Manitoba hospitals low on essentials for feeding babies, reading heart rates due to supply chain issues

Nurses say Manitoba’s hospitals are low on critical supplies they use to feed premature babies, deliver intravenous nutrition to sick children and adults, and monitor patients’ vital signs.

Hospitals have been short on some supplies for the past several weeks, a spokesperson for Shared Health has confirmed.

There have been supply chain issues at different points in the pandemic, driven by a number of factors like shortages of raw materials and transportation issues, they wrote.

“Issues with some supplies have been ongoing for the past several weeks and predate the protests at the border,” a spokesperson wrote in an email to CBC News.

But an email to staff at Winnipeg’s Health Sciences Centre sent Monday says the border closures are at least in part to blame.

“As you are aware, supply availability has been reduced due to resource shortages, staffing shortages at manufacturing plants, border closures and highway closures due to inclement weather in Manitoba and Ontario,” the email reads, adding that arrangements are being made to secure more supplies.

This comes as some health-care staff say the scarcity of necessary medical items is further complicating care of patients in a hospital system already under immense strain from nearly two years of the pandemic.

“Everything is just hanging on daily,” one nurse who works in pediatrics said. 

“We are making do with what we have for now, but we obviously can’t do that indefinitely.”

CBC News has agreed not to reveal the identities of the nurses because they fear they could be punished at work for speaking out.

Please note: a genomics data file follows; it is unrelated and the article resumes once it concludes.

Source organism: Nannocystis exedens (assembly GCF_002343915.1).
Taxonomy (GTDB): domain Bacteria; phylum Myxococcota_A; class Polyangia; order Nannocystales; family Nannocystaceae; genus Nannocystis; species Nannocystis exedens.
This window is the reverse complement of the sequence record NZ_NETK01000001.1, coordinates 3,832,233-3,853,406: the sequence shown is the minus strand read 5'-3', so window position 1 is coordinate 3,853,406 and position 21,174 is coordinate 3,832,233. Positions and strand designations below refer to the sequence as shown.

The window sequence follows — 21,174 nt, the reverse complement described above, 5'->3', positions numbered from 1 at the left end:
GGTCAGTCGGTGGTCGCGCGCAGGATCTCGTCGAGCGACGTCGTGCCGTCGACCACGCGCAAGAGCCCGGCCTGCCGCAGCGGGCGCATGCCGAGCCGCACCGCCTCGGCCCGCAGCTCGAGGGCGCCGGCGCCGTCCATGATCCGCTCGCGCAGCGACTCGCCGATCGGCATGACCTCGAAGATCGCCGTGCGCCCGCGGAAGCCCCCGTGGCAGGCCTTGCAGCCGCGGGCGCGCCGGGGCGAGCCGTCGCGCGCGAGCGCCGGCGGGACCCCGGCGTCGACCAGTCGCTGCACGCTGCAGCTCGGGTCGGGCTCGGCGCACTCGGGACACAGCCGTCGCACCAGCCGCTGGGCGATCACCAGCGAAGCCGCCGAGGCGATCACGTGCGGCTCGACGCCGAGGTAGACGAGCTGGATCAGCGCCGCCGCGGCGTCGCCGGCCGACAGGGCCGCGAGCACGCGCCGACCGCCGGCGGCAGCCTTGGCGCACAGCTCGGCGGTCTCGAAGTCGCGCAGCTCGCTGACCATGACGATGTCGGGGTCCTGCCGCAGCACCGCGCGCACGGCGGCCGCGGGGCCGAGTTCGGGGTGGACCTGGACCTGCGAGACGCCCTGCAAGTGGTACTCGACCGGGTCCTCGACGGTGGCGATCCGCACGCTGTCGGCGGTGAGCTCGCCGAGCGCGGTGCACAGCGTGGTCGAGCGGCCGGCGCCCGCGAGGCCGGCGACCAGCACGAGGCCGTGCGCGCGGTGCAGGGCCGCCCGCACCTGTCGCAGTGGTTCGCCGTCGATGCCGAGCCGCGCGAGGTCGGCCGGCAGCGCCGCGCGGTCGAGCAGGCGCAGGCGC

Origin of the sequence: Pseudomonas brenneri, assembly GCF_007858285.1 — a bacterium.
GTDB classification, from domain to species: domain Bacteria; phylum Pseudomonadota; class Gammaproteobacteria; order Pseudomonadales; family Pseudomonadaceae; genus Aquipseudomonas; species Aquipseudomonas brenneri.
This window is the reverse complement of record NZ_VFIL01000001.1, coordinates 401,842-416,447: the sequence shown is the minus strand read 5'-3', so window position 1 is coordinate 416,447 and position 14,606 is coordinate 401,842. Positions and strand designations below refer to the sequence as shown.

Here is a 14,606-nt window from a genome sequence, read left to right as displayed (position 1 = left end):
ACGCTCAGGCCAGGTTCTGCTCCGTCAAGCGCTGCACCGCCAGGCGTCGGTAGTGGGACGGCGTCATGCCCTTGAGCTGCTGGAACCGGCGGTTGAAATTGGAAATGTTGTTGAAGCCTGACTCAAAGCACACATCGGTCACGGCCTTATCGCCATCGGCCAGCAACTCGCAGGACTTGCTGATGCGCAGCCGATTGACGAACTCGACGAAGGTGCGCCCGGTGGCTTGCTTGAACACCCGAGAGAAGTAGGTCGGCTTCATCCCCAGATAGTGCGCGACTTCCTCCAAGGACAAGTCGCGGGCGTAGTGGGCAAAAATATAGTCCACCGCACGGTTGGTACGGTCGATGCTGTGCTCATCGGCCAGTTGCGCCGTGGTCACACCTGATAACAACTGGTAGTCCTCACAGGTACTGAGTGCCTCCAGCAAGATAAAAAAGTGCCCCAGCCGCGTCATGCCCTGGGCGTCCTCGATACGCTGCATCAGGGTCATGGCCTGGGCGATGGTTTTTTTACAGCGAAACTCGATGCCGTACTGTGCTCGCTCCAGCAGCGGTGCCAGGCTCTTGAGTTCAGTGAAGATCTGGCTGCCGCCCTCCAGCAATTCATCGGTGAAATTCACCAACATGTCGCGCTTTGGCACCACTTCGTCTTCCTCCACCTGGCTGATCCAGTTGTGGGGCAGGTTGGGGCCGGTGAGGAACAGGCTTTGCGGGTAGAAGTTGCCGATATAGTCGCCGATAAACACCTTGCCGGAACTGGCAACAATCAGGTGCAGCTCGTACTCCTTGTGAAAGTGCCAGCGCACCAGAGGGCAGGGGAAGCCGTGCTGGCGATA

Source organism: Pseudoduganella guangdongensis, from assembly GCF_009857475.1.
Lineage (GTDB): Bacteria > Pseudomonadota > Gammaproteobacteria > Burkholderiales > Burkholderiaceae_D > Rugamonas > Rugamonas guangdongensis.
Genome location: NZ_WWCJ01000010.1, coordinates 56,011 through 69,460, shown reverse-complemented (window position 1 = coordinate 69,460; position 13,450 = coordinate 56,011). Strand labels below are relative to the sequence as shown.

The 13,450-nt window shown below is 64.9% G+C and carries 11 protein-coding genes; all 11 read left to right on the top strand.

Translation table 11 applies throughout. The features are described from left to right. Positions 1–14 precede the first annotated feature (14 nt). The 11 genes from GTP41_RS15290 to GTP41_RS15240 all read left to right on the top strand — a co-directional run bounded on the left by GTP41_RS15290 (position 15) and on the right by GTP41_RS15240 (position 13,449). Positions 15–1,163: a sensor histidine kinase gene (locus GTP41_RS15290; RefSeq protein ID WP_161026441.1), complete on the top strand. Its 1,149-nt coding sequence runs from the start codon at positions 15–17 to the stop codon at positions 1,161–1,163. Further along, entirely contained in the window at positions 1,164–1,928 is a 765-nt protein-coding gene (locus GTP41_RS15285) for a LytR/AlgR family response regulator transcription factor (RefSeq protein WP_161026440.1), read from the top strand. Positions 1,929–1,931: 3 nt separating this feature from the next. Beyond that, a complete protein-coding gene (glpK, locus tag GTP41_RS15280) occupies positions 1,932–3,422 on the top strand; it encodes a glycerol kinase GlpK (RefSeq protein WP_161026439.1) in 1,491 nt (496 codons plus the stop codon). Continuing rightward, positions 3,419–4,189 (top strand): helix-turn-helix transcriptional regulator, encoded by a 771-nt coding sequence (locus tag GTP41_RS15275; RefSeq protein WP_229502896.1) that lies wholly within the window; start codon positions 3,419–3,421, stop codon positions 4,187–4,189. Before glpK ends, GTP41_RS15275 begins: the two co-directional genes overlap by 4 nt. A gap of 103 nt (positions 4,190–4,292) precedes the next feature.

IV feeding supplies low

The nurses say hospitals are running low on items they need to feed sick babies, children and adults through IV. This includes syringes, bottles and feeding tubes.

Hospitals are also low on what they feed patients: baby formula and total parenteral nutrition (TPN) — a specialized mixture of nutrients given through an IV tube.

“It’s not fair for the patients or their families,” one nurse said.

Hospital staff are on the fly trying to decide whether some hospital items normally intended for one use can be sterilized and used again.

Nurses are deciding which items “we consider as a hospital to be acceptable for reuse? While also considering bacterial load and infection risks for vulnerable populations,” she said.

It’s become more common in recent weeks to see rooms of empty boxes, or to open a box full of supplies that are damaged or expired, the nurse said.

Nurses say hospitals are also running low on telemetry paper, a special roll of paper connected to a patient’s monitor. It automatically prints out information if the patient’s heart rate or breathing becomes irregular. (Shutterstock / Chaikom)

Another nurse who works in surgery told CBC News they’re running low on telemetry paper. The rolls of paper are connected to monitors that automatically print out information if the patient’s heart rate or breathing becomes irregular. The papers are used to alert health-care staff if something is wrong.

The nurse said when her unit started to run low on the paper a few days ago, staff tried to borrow it from somewhere else.

“We were told that what we have on the unit was that. There was no more in the hospital,” she said.

“The end of the day came and there were a few rolls left.”

Cleansing swabs and saline flushes are also scarce, the nurses say.

Shared Health says it’s looked at alternate options or supplies, and is monitoring the supply chain to make sure alternatives available and patient care isn’t impacted.

Scarce hospital supplies manufactured in the U.S.

While the province says the shortages started before blockades sprang up at major U.S.- Canada borders, one nurse says her supervisor told her the border blockades were to blame for the lack of supplies.

The company that provides Manitoba hospitals with baby formula, Mead Johnson, has its manufacturing facilities in the United States and Mexico, according to the company’s website. Mead Johnson would not answer CBC’s questions about what is causing delays.

“Mead Johnson has indicated they expect supply of these items to stabilize in the coming weeks,” the provincial spokesperson wrote.

The supplier of the majority of Manitoba’s telemetry paper, Graphic Controls, has four factories all in the United States. CBC’s request for more information from that company was not answered.